Mentoring Lower School Girls in Coding
Aliza Rabinovitz (Grade 11)

Aliza Rabinovitz is an 11th grader at CESJDS. She is also an Editor-in-Chief of The Lion's Tale

Only twelve percent of engineers are female, according to Statistics like this are the reason why it’s not just important to bring more women into STEM fields, but to get them excited about it.

The goal of CoderGals, a national organization founded in 2015, is to start this interest young. CoderGals clubs are all-girl environments so that girls can feel confident with themselves and never feel that they are alone in liking computer science. The clubs are also for students of various grades, which fosters bonds between the girls and contributes to the feeling of a powerful female community.

Our club at CESJDS has two mentors, me and Shira Finke, another junior. Together, we are working to teach the programming language Python to 13 girls in grades 3-5 from the Lower School. Python is a beginner’s language where the commands mimic English, so it is fairly intuitive; for example, writing “print ‘Hello’” prints the word Hello. But, because the girls type out all the commands themselves, it feels a lot more advanced than coding languages that involve dragging boxes with commands in them into the right order.

The CESJDS club is a 10-week 1-hour a week program that has a similar structure each session. It begins with a lesson about a female scientist, such as Marie Curie or Hedy Lamarr, and we watch a short educational video about her. Then we recap the previous lesson with challenge activities for the girls, or sometimes just move directly into a new topic.

The way we teach new topics is by giving a short explanation with a slideshow, followed by a demonstration program. After we are finished with the demonstration, each girl works on either a challenge activity we suggest or one that they came up with on their own.  This normally takes the rest of the hour.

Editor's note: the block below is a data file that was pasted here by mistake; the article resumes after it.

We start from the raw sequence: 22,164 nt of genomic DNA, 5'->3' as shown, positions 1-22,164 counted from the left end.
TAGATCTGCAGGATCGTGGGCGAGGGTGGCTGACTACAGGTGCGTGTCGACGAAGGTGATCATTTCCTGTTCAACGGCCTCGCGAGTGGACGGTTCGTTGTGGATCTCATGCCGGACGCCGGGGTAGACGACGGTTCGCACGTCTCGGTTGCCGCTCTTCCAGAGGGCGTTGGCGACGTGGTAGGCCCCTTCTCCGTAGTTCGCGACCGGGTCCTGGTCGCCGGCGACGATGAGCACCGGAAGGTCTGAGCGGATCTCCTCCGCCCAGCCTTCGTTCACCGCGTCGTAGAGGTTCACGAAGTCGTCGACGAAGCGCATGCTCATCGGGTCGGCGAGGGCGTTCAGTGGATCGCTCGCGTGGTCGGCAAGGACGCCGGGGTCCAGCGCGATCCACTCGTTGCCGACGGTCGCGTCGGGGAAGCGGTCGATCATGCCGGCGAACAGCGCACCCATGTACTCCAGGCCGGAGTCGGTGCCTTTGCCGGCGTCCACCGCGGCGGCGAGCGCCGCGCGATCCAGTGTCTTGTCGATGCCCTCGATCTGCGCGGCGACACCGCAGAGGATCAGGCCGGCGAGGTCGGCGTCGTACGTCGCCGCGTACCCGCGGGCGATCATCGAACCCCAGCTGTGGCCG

The girls are mostly independent and will ask each other for help if one of them has figured out a part of the program that another one hasn’t. Along with that, Shira and I walk around to answer any questions and provide a little assistance, but we really try to emphasize working through the programs by themselves.

Throughout this spring, I have seen the girls grow to try more programs on their own and develop their own understanding of how the programs work. Their creativity constantly astounds me, and they each come up with unique ways to enhance the programs and the lesson.

I have also watched their confidence grow. The questions I am asked now, as opposed to at the start of the program, are for smaller issues where they have most of the program finished and just a syntax issue is preventing it from working, as opposed to them having nothing on their screens. And when they are unsure of where to begin, just helping them with the first step is usually enough to jumpstart the process and get them going. Now, they’re also more willing to fail. If they get an error, they are not afraid to ask how to fix it, as opposed to trying to erase their work and start from the beginning, and even better, they are starting to recognize what the errors mean and how to fix them themselves.

Every week, it excites me to be able to be a part of the process of increasing their enthusiasm for computer science and STEM. More than encouraging girls to code, the goal of CoderGals is to help them gain the understanding that it is possible and they are more than capable of succeeding. I hope that in our few short weeks, we’ve been able to make that message clear.